In grad school I created a mock marketing plan for Chipotle. Through researching the company, I learned about the unique business practices that Chipotle used to make the restaurant chain so successful. I'm going to go through them in a weekly series of posts called Burrito Fridays. I'm in no way an expert about Chipotle, I simply see ways we can learn from the company. Let’s go.
Think about someone in your life that is the antithesis of you. Or think of a business whose product and end-game completely oppose your business's. Then think about asking them if they'll teach you their ways. Ludicrous, right? That's essentially what Chipotle did.
Steve Ells is Chipotle’s founder and CEO. He is a trained chef and cares greatly about food quality. Steve has spoken openly about his dislike of frozen patties and the mechanized process of fast food. Early on in Chipotle's life, Steve had opened several Chipotles locally with well-received success and he knew he wanted to expand by opening more restaurants throughout the U.S. Chipotle needed capital and expertise to expand.
Chipotle went to the best and biggest guns for restaurant expansion - McDonald’s. However, McDonald’s propagated the very issue he was against in the food industry. Still, they decided to partner and McDonald’s investment in Chipotle expanded the restaurants greatly in a relatively short amount of time.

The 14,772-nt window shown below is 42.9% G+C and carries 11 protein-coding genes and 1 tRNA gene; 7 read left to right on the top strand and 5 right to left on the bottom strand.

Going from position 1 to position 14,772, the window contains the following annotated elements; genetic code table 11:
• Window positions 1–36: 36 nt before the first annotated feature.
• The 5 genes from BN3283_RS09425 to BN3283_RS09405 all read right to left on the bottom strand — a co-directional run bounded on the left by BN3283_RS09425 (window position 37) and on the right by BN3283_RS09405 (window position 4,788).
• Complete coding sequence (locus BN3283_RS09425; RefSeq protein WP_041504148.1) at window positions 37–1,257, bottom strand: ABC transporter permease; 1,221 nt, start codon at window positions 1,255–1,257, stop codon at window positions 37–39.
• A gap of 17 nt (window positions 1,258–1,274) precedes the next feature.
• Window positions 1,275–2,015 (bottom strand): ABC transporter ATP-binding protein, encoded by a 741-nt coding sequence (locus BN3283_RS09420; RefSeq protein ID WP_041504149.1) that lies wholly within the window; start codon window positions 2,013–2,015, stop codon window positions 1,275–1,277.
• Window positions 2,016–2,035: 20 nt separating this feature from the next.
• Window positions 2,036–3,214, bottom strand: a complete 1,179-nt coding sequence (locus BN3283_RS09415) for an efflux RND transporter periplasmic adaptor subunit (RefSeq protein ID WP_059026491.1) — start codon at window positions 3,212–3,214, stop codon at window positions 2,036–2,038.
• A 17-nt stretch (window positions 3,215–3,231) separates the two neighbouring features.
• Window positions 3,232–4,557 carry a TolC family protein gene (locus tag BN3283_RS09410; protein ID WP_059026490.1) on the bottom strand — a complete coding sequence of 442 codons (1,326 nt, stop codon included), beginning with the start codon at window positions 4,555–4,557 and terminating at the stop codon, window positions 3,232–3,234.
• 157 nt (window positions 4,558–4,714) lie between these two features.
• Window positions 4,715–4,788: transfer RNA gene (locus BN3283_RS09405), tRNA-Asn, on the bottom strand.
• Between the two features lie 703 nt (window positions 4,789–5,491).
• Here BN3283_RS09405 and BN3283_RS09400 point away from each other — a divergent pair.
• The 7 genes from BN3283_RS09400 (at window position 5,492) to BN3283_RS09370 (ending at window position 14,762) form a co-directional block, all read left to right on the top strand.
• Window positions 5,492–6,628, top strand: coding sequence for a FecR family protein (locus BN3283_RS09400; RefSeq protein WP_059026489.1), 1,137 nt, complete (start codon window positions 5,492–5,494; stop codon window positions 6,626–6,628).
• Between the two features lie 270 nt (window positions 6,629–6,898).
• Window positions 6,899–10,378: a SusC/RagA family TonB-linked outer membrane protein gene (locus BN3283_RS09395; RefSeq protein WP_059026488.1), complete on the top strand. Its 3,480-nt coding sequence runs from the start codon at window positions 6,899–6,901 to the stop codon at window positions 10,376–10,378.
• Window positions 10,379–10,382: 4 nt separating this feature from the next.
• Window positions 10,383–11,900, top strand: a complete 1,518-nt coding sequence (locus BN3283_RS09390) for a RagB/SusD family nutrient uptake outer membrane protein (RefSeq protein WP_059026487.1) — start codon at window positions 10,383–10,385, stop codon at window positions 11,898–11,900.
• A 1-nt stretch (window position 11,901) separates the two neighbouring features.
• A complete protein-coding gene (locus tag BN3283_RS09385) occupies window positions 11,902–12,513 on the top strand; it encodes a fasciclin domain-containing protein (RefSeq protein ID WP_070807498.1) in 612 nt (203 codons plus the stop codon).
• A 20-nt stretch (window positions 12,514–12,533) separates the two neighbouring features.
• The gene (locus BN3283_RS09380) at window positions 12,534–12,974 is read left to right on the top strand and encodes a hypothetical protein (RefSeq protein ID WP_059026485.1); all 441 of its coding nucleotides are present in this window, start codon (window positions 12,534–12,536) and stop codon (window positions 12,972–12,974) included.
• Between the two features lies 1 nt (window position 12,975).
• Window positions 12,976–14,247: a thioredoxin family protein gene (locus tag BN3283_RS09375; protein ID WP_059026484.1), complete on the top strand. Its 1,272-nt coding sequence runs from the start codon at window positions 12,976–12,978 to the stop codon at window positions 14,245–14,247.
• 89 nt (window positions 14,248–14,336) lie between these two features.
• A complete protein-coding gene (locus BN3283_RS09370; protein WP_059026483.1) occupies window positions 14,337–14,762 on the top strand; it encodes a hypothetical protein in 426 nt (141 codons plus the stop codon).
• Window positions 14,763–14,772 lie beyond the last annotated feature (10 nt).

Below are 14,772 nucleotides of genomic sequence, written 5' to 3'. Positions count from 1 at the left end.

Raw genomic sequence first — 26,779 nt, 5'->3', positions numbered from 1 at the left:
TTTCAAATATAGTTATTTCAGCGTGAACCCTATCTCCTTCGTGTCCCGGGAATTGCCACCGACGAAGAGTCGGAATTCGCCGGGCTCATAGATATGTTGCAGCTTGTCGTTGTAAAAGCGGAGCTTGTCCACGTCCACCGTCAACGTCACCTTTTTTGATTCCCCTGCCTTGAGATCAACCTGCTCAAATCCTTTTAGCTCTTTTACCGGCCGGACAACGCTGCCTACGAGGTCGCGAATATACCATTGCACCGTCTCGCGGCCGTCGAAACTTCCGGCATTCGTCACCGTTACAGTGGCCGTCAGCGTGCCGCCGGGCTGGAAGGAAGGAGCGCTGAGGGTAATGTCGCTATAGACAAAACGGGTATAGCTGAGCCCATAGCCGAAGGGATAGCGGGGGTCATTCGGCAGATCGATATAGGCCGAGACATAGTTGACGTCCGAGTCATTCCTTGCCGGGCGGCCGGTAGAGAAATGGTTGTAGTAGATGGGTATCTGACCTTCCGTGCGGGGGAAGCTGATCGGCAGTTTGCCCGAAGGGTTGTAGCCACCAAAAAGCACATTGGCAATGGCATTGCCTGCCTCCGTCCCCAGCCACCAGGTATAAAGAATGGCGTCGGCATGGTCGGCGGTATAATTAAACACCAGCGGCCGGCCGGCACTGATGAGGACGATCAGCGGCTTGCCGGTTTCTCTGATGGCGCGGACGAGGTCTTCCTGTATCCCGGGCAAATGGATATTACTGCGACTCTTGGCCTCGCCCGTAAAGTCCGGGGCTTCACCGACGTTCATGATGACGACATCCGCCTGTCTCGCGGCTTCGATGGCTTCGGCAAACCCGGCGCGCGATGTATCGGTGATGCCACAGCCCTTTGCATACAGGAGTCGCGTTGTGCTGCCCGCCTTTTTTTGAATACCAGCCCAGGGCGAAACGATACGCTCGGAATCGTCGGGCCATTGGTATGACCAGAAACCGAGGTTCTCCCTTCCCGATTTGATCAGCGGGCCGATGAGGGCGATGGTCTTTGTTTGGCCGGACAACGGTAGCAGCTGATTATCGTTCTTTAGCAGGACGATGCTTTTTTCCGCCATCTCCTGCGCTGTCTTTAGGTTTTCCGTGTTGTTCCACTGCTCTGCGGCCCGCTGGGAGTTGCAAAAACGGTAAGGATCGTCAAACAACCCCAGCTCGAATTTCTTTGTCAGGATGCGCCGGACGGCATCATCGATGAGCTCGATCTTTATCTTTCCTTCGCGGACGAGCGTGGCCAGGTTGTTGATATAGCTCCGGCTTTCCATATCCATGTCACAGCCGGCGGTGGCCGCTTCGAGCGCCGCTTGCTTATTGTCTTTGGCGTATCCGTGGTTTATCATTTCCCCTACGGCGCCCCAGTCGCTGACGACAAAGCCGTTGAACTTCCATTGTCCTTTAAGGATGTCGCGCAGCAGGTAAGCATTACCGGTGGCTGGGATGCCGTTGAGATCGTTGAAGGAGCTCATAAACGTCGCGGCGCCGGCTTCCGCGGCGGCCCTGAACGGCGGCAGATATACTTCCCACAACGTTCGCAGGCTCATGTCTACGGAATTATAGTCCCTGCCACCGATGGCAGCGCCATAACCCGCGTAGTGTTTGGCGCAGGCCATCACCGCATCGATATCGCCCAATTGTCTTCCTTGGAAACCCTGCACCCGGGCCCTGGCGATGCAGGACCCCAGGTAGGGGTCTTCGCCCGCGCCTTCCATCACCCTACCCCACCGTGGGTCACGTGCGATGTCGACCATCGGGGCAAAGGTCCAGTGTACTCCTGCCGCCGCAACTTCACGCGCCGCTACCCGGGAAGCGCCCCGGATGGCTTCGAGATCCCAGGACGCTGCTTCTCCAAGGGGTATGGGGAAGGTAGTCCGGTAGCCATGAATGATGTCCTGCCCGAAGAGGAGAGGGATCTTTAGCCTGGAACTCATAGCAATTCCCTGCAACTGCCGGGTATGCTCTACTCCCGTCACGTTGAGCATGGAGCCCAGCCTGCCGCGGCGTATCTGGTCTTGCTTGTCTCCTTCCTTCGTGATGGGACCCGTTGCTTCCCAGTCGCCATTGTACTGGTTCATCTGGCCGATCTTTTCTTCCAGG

McDonald’s divested from Chipotle in 2006, but there are now many restaurants throughout the U.S. and Chipotle’s stock has continued to soar. Though it could be viewed that Steve Ells compromised on his ideals, it was ingenious and humble of him to be able to put aside his issues with mechanized fast food long enough to partner with the best in the industry to expand Chipotle restaurants. Without McDonald’s investment, it's possible we may not even know of Chipotle. As it ironically turns out, Chipotle may have had to partner with McDonald’s to further its mission to raise quick-service food standards.
Is there a business in which you may not agree with all their methods, but they are doing something well that you’d like to do? Is your "enemy" serving customers well in a specific way that you'd like your business to? It may be helpful to put aside differences, be humble and ask for help, for the sake of bettering your business. It could pay off - it certainly did for Chipotle.
For further reading - a quality, concise piece on Chipotle and McDonald's relationship:
Chipotle: The One That Got Away From McDonald's by Roben Farzad (Business Week)